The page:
Georgia Child Support Laws 2018
An Overview of Georgia Child Support Laws
In 2018, via Georgia SB427, the state of Georgia enacted remarkable changes to child support laws. These changes are what you might call “common sense provisions” that help parents with the realistic aspects of receiving and paying child support.
The Court now requires that “step-down” language be added to the final divorce documents. This allows child support to change as children age out and leave younger siblings. Essentially, it eliminates the need to come back to court and request a reduction in child support as children turn 18 years of age.
Child support laws in Georgia were significantly overhauled and improved in 2007. To better understand child support laws in Georgia you should explore the 2007 support laws. The core element of the 2007 changes was implementing an “income shares model” for calculating child support payments. This child support model considers incomes of each parent and contributing factors to determine how much is reasonable.
How is Georgia Child Support Calculated?
Calculating child support payments in Georgia is relatively complicated due to the numerous factors that affect the calculation. Additionally, the judge has some latitude in making a final decision. You can read about the factors that affect child support in Georgia in a separate article posted on our blog. This article also provides examples of how to calculate child support payments in Georgia.
Temporary vs. Permanent Child Support
Temporary Child Support
Filing divorce almost always means parents will not be living together from that point forward. The separation of the parties typically means that one party retains primary custody of the minor child(ren) and the other has visitation. Sometimes, the parents can agree on providing financial support for the minor child(ren) during the divorce process. However, many times court intervention is required in order to establish child support to be paid by the non-custodial parent. The way to eliminate a lot of fighting and have better financial stability is to have the court issue a temporary order for critical matters such as child support, custody, and visitation.
The parent with the children must request a Temporary Hearing be scheduled in order to obtain a Temporary Order. If you hire a truly good divorce lawyer they will request a temporary hearing when you file for divorce (or respond to your spouse’s divorce petition.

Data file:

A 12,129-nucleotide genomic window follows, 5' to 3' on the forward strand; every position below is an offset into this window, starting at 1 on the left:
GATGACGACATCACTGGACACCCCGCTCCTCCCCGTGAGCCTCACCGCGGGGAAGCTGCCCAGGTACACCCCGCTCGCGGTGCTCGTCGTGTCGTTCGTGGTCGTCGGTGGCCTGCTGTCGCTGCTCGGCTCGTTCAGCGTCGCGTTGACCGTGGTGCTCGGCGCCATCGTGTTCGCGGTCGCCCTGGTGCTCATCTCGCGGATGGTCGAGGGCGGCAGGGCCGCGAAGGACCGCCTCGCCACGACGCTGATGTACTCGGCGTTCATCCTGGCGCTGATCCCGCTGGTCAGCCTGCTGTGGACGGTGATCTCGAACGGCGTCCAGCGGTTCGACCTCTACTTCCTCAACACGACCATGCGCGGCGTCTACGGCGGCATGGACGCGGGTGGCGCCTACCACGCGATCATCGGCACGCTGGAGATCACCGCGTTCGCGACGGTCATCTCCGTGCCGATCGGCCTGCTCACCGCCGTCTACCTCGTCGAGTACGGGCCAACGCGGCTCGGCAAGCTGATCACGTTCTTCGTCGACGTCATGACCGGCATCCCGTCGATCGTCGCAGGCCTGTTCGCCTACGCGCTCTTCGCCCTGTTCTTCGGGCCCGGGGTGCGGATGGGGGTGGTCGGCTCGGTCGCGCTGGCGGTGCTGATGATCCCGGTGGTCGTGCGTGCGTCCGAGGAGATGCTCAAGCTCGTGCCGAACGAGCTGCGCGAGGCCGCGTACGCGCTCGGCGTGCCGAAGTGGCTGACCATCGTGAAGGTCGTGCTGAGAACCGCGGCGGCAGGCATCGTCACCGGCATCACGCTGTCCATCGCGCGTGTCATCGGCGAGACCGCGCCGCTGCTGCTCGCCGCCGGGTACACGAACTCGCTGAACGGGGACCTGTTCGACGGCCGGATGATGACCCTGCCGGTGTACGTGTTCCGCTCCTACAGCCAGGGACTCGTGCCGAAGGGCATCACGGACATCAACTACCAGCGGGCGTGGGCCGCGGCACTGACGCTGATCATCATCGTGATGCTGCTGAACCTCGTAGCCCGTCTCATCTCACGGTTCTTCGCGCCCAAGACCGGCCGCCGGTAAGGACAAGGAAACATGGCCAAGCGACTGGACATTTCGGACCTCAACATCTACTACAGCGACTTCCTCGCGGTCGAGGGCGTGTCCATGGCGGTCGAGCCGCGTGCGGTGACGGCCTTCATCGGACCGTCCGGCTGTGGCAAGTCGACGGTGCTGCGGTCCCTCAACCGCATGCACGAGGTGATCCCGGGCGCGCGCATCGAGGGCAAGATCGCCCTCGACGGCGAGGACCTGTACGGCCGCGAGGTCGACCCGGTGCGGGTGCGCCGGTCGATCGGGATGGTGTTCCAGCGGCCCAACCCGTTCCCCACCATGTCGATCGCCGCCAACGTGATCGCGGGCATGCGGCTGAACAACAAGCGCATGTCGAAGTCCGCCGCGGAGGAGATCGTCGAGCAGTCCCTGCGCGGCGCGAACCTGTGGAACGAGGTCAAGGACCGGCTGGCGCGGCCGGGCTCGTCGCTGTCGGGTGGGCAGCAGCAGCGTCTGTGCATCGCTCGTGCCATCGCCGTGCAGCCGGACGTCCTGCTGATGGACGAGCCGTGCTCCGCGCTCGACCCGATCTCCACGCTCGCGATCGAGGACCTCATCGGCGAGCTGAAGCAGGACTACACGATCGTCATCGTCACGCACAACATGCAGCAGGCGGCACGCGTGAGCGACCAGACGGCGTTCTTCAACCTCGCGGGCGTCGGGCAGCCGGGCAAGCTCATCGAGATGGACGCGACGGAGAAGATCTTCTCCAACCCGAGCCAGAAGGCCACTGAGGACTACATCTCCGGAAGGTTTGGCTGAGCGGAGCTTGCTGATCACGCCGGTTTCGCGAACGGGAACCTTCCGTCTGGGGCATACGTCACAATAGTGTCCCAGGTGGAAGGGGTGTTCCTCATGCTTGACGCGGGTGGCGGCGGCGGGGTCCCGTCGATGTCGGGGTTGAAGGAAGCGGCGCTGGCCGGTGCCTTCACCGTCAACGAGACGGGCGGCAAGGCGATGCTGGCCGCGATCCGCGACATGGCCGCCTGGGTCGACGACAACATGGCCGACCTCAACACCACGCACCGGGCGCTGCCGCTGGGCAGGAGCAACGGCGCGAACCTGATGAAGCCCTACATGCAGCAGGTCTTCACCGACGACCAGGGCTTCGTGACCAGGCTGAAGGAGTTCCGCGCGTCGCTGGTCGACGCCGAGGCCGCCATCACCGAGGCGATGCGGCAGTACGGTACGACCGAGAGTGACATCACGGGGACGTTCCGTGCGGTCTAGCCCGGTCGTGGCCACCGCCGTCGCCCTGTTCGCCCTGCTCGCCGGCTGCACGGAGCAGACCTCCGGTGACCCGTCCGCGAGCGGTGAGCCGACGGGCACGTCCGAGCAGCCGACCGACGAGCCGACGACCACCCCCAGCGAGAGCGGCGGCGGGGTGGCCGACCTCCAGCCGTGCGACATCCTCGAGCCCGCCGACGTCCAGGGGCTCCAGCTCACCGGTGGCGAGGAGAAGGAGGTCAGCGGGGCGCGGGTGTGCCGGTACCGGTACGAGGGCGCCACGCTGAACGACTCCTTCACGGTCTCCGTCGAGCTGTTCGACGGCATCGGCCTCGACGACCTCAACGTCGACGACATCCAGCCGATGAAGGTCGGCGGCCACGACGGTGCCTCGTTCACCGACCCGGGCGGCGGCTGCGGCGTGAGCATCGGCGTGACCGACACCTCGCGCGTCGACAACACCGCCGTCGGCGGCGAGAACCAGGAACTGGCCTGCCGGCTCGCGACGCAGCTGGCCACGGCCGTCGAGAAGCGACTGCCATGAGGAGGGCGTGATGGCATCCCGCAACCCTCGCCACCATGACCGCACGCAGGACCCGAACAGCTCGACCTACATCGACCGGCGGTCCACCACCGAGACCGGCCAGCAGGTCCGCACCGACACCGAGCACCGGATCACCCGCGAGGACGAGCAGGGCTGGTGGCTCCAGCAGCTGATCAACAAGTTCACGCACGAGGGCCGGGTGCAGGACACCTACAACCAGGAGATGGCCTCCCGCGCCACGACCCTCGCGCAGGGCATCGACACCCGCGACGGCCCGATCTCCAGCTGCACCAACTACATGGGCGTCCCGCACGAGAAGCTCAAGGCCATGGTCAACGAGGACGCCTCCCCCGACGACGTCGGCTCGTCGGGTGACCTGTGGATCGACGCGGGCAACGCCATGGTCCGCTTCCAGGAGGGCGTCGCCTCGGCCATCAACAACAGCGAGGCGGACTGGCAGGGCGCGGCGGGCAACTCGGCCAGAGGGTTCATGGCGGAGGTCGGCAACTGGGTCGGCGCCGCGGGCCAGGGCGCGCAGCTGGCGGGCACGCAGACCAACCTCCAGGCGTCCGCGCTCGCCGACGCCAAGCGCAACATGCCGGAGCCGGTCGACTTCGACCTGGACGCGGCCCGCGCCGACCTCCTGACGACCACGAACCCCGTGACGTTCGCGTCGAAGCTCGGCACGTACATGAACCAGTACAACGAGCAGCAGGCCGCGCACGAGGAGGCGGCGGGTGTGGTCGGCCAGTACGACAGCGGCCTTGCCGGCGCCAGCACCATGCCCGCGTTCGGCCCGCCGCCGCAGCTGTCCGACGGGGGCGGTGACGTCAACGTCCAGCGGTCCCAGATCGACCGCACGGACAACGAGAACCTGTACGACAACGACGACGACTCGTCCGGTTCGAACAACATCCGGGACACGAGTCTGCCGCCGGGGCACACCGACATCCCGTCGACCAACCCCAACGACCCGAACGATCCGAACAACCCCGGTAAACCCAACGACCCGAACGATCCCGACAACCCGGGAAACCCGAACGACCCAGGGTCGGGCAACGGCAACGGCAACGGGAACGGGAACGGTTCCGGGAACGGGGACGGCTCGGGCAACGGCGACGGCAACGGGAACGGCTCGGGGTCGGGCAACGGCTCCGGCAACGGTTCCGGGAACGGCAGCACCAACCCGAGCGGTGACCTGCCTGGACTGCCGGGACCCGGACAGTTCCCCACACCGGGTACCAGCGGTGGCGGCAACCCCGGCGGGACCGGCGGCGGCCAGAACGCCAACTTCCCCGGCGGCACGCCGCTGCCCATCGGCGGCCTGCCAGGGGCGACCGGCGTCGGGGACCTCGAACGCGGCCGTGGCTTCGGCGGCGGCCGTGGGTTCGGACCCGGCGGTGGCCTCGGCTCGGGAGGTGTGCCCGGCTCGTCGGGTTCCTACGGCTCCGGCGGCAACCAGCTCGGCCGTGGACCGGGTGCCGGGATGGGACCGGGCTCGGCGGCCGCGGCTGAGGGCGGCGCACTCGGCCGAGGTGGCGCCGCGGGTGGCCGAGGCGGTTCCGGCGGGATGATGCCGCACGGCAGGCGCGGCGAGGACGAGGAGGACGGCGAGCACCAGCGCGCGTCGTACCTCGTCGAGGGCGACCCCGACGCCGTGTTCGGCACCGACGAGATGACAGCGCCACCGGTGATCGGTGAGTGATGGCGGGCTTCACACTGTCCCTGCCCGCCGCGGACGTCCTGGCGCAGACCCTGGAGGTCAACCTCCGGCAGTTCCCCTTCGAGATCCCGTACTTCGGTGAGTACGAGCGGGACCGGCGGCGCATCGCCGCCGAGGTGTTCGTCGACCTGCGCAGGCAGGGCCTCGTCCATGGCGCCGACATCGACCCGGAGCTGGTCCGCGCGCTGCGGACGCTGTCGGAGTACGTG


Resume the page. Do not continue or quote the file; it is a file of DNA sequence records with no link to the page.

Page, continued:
Final Child Support Order
A Final Child Support Order is obtained at the time that the divorce is granted. The final child support number can either be obtained by agreement between the attorneys or by order of the court after presentment of financial records to the court. The Final Child Support Order will account for which parent is paying for the health insurance of the minor child, private school expenses, extraordinary medical expenses, and often times work-related child care expenses.
Modification of Child Support in Georgia
To change a court order your lawyer will prepare and file a motion for modification. A child support modification needs to show reasons why the standing order should be modified. Common reasons are that one or both parents have had significant changes in income (up or down), and the needs of the child have substantially changed.
A modification order can be requested only every two years. There are circumstances where the court may waive the waiting period including involuntary job loss, a significant change in parenting time, or a noncustodial parent not exercising available visitation.
When Does Child Support End in Georgia
In Georgia, child support obligations can be terminated with the occurrence of any of the following circumstances:
- The death of the child
- The child turns 18 years of age and graduates from high school. (but not to exceed 20 years of age)
- A minor child is legally emancipated.
How to Legally Terminate Child Support in Georgia
It is extremely important for you to understand that a court order remains in effect and enforceable until it is vacated, or reaches a defined set of requirements as set forth in the Courts Order. Should you find yourself in a position where your parental rights are terminated you will still be obligated to provide financial support until an adoption of your child is finalized.
Georgia Child Support Enforcement Laws
Unfortunately, it is common for the non-custodial parent to sometimes be late on a child support payment. If someone is behind by a payment or two you may be able to talk and agree to a way to catch up. When non-payment is a chronic issue, and the past due amount continues to increase, filing a child support enforcement action or filing a Motion for Contempt is your best option to make things right.
A parent who is failing to obey a court order can be found in contempt of court. Potential penalties include fines and jail time – in addition to still having to pay the full past-due amount.
How Are Arrears Collected?
Past due child support can be collected in a number of ways. The collection of overdue child support payments can be pursued even after child support payments are no longer due.
Wage garnishment is a common method of collecting support funds that are in arrears. When a parent fails to pay child support as directed, the court may garnish paychecks for the normal amount, plus an extra amount, until the past due amount is recovered.
Other ways to collect arrears include:
- Withholding child support from unemployment or worker’s comp benefits.
- Intercepting tax refund payments.
- Suspending driver’s, professional or occupational licenses
- Filing liens to seize bank accounts, lump-sum settlements or property.